In the above example, the variables are defined statically in the Dashboard Variables section of a dashboard. But of course, you can use variables modified dynamically by the user in a dynamic filter. See here for details about creating such variables.

Conditional styling

Using variables in snippets, you can apply a style according to a condition computed on the variables. Here are a few examples.

Example 1: Conditional CSS classes in a header snippet

Here is a full example that emphasizes the client name if it is marked as important in your dashboard variable:

<div class='header_main_class {{(is_client_important=="yes" ? "important_client":"")}}'>
    Hello {{client_name}} !!
</div>

In this example:

  • header_main_class is a class defined in your dashboard CSS. Because it is used in a snippet, it's a good practice to also define it in a snippet (with the type CSS) and to import it in your dashboard's CSS section.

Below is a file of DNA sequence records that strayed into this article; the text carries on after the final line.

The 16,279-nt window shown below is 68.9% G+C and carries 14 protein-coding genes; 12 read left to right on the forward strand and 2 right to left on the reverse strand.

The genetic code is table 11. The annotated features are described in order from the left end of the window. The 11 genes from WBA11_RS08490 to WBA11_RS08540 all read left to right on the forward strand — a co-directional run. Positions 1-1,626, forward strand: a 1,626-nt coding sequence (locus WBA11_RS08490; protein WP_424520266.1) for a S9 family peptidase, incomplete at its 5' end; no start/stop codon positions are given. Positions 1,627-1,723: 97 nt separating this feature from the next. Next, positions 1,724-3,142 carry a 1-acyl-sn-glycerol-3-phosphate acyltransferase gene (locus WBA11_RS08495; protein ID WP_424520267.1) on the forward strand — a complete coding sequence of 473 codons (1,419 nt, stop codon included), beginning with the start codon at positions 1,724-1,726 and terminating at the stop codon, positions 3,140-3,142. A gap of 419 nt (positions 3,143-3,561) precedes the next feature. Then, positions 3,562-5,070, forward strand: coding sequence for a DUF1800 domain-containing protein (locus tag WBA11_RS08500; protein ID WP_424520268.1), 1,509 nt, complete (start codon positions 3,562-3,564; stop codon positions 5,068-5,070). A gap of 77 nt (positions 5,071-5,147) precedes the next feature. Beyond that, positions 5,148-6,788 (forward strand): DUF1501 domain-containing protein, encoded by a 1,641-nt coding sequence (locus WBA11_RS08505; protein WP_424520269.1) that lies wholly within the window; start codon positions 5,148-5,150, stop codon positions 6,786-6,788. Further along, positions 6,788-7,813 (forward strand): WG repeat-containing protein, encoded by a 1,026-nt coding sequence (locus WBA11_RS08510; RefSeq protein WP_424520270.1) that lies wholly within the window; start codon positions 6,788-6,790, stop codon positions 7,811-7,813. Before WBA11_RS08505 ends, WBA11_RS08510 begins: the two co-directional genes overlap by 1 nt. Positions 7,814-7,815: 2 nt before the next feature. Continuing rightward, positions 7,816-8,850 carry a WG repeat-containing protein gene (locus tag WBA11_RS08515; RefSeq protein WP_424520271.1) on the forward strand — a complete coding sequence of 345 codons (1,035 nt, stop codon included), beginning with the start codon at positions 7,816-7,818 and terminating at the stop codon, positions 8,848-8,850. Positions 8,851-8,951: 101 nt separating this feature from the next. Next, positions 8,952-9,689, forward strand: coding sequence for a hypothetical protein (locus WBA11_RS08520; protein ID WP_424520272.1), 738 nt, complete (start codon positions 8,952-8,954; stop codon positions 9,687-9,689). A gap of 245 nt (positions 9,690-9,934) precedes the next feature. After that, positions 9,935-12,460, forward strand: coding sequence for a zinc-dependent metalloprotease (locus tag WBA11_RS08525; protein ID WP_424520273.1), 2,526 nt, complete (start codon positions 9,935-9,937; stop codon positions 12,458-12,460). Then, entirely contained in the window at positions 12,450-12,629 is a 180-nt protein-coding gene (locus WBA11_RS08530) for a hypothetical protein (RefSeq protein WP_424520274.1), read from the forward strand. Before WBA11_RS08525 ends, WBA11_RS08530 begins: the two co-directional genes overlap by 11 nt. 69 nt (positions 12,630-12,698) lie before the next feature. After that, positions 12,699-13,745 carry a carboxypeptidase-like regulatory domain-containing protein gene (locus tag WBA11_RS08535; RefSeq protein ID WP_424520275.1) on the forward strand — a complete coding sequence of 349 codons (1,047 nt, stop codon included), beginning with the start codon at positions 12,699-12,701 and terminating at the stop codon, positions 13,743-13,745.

• important_clientis another CSS class
  • is_client_important is a dashboard variable
  • client_name is another dashboard variable

For example, you can use this CSS snippet:

.header_main_class{
    font-size: 20px
}

.important_client {
    color: red;
}

Quotes matter

In the above example, you have both single quotes ' and doubles quotes ". In our interpreter, strings must be provided within doubles quotes. In HTML, both class="c1 c2" and class='c1 c2' are valid. But because the double quotes are used within the interpreted section, we use single quotes to encapsulates the full string defining the list of classes (i.e. class='header_main_class {{interpreted code using double quotes}}').

Example 2: Hiding or showing a html block using CSS